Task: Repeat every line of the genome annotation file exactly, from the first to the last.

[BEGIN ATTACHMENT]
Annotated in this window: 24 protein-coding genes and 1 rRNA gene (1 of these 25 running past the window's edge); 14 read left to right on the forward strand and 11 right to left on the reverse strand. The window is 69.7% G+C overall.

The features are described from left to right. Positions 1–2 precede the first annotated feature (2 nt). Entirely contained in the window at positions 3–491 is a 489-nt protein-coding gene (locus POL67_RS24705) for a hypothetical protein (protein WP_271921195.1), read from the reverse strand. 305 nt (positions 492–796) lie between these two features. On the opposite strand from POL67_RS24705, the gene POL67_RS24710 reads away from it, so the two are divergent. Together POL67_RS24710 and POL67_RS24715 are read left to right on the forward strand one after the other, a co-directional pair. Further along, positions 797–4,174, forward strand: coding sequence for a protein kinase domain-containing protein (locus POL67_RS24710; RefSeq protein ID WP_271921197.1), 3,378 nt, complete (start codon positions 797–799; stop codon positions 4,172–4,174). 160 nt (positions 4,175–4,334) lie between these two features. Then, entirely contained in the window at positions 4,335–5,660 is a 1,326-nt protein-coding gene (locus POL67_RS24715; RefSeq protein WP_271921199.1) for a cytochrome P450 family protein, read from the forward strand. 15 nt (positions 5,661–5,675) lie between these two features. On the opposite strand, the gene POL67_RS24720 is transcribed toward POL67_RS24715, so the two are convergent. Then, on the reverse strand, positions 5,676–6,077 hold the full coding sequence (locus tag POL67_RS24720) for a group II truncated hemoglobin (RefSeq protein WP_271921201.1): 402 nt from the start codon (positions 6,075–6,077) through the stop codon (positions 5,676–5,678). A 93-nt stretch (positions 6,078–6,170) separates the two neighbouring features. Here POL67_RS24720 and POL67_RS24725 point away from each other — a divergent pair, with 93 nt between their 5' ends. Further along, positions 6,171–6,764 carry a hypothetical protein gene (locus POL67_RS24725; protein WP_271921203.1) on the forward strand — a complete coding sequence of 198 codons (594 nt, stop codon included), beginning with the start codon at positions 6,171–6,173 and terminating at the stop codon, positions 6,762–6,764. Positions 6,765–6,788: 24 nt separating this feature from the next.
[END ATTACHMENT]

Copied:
Annotated in this window: 24 protein-coding genes and 1 rRNA gene (1 of these 25 running past the window's edge); 14 read left to right on the forward strand and 11 right to left on the reverse strand. The window is 69.7% G+C overall.

The features are described from left to right. Positions 1–2 precede the first annotated feature (2 nt). Entirely contained in the window at positions 3–491 is a 489-nt protein-coding gene (locus POL67_RS24705) for a hypothetical protein (protein WP_271921195.1), read from the reverse strand. 305 nt (positions 492–796) lie between these two features. On the opposite strand from POL67_RS24705, the gene POL67_RS24710 reads away from it, so the two are divergent. Together POL67_RS24710 and POL67_RS24715 are read left to right on the forward strand one after the other, a co-directional pair. Further along, positions 797–4,174, forward strand: coding sequence for a protein kinase domain-containing protein (locus POL67_RS24710; RefSeq protein ID WP_271921197.1), 3,378 nt, complete (start codon positions 797–799; stop codon positions 4,172–4,174). 160 nt (positions 4,175–4,334) lie between these two features. Then, entirely contained in the window at positions 4,335–5,660 is a 1,326-nt protein-coding gene (locus POL67_RS24715; RefSeq protein WP_271921199.1) for a cytochrome P450 family protein, read from the forward strand. 15 nt (positions 5,661–5,675) lie between these two features. On the opposite strand, the gene POL67_RS24720 is transcribed toward POL67_RS24715, so the two are convergent. Then, on the reverse strand, positions 5,676–6,077 hold the full coding sequence (locus tag POL67_RS24720) for a group II truncated hemoglobin (RefSeq protein WP_271921201.1): 402 nt from the start codon (positions 6,075–6,077) through the stop codon (positions 5,676–5,678). A 93-nt stretch (positions 6,078–6,170) separates the two neighbouring features. Here POL67_RS24720 and POL67_RS24725 point away from each other — a divergent pair, with 93 nt between their 5' ends. Further along, positions 6,171–6,764 carry a hypothetical protein gene (locus POL67_RS24725; protein WP_271921203.1) on the forward strand — a complete coding sequence of 198 codons (594 nt, stop codon included), beginning with the start codon at positions 6,171–6,173 and terminating at the stop codon, positions 6,762–6,764. Positions 6,765–6,788: 24 nt separating this feature from the next.